"The God Effect", this may not be the greatest name for this book that is based on physics, yet an intriguing title that can lure a reader into reading it. This book is not so much about the rumored "God particle" also known as the Higgs Boson, but about the journey that quantum physics has gone through. It starts with the beginning of quantum, with the debates between Einstein and Neils Bore with thought experiments to the quantum computer and vast topics in between which include quantum encryption, quantum telepathy, and discussion of quantum particles .
Quantum physics was first thought up in the 18th century, and has taken off ever since. Most of quantum physics is based off of thoughts proven by math, and yet to still be proven. The ideas of people have been about 30 years ahead of what can be experimentally proven. A good example of this would be Einstein's experiments proposed by his famous paper known as EPR. The experiment was finally proven in the 1960's, and instead of disproving quantum physics like Einstein wanted, it actually qualified it.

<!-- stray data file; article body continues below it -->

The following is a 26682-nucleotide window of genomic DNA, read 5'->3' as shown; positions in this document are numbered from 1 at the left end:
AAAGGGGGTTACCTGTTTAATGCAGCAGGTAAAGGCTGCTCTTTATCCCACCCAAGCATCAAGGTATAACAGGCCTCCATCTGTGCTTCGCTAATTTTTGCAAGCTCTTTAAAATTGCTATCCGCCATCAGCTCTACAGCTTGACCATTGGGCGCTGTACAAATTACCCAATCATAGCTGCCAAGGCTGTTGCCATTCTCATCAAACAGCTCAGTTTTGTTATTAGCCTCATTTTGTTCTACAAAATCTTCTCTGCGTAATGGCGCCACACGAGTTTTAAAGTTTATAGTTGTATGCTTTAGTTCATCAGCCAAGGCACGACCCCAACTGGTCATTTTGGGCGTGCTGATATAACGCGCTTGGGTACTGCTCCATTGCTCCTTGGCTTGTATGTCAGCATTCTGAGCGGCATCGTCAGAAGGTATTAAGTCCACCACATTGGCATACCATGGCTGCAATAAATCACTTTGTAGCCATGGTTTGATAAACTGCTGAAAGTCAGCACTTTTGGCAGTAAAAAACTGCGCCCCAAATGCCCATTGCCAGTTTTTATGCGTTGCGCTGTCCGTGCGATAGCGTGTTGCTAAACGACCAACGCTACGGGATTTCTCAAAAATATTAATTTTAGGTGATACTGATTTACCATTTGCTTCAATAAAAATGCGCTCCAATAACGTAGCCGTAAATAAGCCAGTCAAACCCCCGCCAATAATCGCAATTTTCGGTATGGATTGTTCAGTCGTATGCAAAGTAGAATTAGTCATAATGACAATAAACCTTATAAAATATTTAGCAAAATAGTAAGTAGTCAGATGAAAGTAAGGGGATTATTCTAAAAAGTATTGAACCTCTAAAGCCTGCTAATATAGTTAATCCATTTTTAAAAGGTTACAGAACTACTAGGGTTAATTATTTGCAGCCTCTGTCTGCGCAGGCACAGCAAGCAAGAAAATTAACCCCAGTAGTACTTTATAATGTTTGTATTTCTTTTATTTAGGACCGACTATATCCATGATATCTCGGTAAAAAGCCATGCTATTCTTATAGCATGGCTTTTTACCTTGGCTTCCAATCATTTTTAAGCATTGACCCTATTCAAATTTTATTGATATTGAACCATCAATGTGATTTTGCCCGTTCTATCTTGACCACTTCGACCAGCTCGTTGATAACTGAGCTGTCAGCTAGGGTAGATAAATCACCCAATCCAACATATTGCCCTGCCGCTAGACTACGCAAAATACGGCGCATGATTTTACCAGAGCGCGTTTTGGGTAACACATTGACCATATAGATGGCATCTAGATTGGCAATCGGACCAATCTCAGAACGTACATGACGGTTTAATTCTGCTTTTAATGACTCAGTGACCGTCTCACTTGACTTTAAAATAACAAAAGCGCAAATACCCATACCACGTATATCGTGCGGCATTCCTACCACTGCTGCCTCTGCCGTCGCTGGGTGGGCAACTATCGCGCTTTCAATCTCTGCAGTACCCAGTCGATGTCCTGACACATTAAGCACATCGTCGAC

This book is not for the faint of heart. This book requires an open mind and an accepting one of one beyond what is thought to be "known" and everyday knowledge. This book opened the doors for me and how the world works. It created a plethora of knowledge that I did not previously know, and as a student it helped me understand my classes much more, especially my physics and chemistry class.
Some of the language was a little confusing for me and some of the material went over my head when I was reading through this book. This language barrier was hard for me to get through, but once I got into the book, it became easier for me to get through it.
This book was an excellent book in the explanation of quantum physics, and how this world was unknown to me before reading this book. The information I gained through this book was a valuable asset to my knowledge and will help me become a better student.